The Framingham pharmacy has agreed to contribute on the proposed $100 million settlement for the victims of the 2012 meningitis outbreak. The proposal is yet to be approved by the U.S Bankruptcy Court.

In October 2012, the Centers for Disease Control and Prevention (CDC) traced that source of the meningitis outbreak to three lots of medication used for epidural steroid injections manufactured by the New England Compounding Center (NECC) based in Framingham, Mass. The said lots were distributed to 23 states and were given to 14,000 patients between May and September 2012. Affected patients showed symptoms as early as August 2012 and as of March 2013, 48 people have already died while over 700 are still under treatment.

NECC has received over 400 lawsuits because of the meningitis outbreak.

The Boston Globe reported Tuesday that the victims could start receiving their compensation on early 2014 should the U.S Bankruptcy Court approve the proposal. However, there was no specific amount disclosed yet but victims were advised to file claims until January 15. The amount will be decided by the court.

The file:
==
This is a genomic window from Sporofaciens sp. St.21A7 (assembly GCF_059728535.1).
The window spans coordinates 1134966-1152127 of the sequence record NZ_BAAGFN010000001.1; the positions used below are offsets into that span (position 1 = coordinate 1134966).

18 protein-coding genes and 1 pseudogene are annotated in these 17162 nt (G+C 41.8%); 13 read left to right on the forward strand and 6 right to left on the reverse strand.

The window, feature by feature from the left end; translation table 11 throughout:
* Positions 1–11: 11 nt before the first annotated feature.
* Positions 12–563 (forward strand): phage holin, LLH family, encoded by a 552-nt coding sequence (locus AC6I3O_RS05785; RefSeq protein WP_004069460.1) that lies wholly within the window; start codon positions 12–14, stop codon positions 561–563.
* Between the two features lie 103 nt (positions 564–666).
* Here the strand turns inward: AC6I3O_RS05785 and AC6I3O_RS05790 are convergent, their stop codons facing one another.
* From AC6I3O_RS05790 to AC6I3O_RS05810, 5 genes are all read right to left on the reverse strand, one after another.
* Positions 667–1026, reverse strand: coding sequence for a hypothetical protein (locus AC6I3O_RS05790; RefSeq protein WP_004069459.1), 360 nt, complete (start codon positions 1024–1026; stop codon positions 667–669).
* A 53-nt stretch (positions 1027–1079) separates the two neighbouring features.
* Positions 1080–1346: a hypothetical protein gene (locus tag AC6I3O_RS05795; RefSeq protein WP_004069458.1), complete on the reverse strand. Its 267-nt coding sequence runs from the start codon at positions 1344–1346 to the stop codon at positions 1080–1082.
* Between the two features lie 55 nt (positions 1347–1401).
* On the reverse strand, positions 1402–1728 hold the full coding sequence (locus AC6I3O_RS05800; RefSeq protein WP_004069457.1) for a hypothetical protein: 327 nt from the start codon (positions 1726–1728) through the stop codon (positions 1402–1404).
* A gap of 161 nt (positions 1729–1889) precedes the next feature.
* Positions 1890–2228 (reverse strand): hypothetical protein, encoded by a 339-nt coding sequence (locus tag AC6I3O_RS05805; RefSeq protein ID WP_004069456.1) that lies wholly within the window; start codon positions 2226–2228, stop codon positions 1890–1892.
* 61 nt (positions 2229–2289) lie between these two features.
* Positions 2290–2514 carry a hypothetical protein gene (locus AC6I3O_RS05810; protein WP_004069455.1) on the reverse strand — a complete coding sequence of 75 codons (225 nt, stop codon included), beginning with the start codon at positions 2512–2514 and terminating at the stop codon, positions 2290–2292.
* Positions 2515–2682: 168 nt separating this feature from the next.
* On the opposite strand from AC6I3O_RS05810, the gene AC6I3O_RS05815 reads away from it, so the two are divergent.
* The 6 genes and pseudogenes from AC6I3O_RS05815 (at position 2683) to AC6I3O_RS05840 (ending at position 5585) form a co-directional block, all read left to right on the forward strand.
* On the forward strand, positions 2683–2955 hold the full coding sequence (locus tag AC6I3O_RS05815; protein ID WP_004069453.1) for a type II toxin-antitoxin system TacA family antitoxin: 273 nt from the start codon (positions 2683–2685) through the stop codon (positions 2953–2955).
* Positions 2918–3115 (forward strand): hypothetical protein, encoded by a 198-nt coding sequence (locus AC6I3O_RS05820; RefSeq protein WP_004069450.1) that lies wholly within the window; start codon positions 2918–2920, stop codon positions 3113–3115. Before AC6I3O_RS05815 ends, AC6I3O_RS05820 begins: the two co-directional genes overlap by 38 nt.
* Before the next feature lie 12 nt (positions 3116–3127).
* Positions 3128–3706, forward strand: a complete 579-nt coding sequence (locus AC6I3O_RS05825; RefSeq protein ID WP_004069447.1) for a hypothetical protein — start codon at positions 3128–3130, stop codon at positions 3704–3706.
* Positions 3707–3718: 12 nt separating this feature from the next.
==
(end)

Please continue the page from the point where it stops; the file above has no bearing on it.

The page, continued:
“We are working very hard to expedite this process and get money to victims as quickly as possible,” said Paul D. Moore, the bankruptcy trustee who took the lead in negotiating the deal, to The Boston Globe. “This is a first step, although a significant one.”

So where will the money come from? According to Boston Globe, 25 percent of it will come from the insurance companies, while the rest will be from the owners of the NECC and its sister companies. It will also include tax refunds from the government. The information came from lawyers familiar to the case.

Despite the settlement, the owners and employees of NECC will still be liable for the criminal charges should investigators find negligence on their end. The hospitals which administered the injections were also being investigated.